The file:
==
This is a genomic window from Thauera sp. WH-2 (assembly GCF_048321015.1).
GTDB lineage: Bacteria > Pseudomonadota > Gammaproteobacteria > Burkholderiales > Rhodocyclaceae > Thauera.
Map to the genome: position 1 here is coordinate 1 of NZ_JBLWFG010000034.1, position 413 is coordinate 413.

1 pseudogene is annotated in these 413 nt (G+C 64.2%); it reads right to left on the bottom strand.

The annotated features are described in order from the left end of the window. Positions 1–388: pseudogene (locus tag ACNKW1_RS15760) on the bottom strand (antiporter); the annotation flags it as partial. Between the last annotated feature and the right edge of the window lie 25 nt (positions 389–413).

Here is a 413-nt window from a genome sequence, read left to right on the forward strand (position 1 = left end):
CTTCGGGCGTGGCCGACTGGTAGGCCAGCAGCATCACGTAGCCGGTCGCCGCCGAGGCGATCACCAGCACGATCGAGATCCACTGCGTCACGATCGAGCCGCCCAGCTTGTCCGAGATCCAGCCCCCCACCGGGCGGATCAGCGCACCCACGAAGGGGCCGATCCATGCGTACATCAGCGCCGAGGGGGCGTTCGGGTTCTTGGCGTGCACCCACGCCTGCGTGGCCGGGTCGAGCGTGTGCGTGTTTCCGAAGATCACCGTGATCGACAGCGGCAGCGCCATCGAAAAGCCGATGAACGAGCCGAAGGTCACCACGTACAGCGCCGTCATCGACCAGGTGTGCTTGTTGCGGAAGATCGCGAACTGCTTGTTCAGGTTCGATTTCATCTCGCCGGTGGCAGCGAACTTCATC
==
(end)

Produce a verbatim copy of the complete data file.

This is a genomic window from Thauera sp. WH-2 (assembly GCF_048321015.1).
GTDB lineage: Bacteria > Pseudomonadota > Gammaproteobacteria > Burkholderiales > Rhodocyclaceae > Thauera.
Map to the genome: position 1 here is coordinate 1 of NZ_JBLWFG010000034.1, position 413 is coordinate 413.

1 pseudogene is annotated in these 413 nt (G+C 64.2%); it reads right to left on the bottom strand.

The annotated features are described in order from the left end of the window. Positions 1–388: pseudogene (locus tag ACNKW1_RS15760) on the bottom strand (antiporter); the annotation flags it as partial. Between the last annotated feature and the right edge of the window lie 25 nt (positions 389–413).

Here is a 413-nt window from a genome sequence, read left to right on the forward strand (position 1 = left end):
CTTCGGGCGTGGCCGACTGGTAGGCCAGCAGCATCACGTAGCCGGTCGCCGCCGAGGCGATCACCAGCACGATCGAGATCCACTGCGTCACGATCGAGCCGCCCAGCTTGTCCGAGATCCAGCCCCCCACCGGGCGGATCAGCGCACCCACGAAGGGGCCGATCCATGCGTACATCAGCGCCGAGGGGGCGTTCGGGTTCTTGGCGTGCACCCACGCCTGCGTGGCCGGGTCGAGCGTGTGCGTGTTTCCGAAGATCACCGTGATCGACAGCGGCAGCGCCATCGAAAAGCCGATGAACGAGCCGAAGGTCACCACGTACAGCGCCGTCATCGACCAGGTGTGCTTGTTGCGGAAGATCGCGAACTGCTTGTTCAGGTTCGATTTCATCTCGCCGGTGGCAGCGAACTTCATC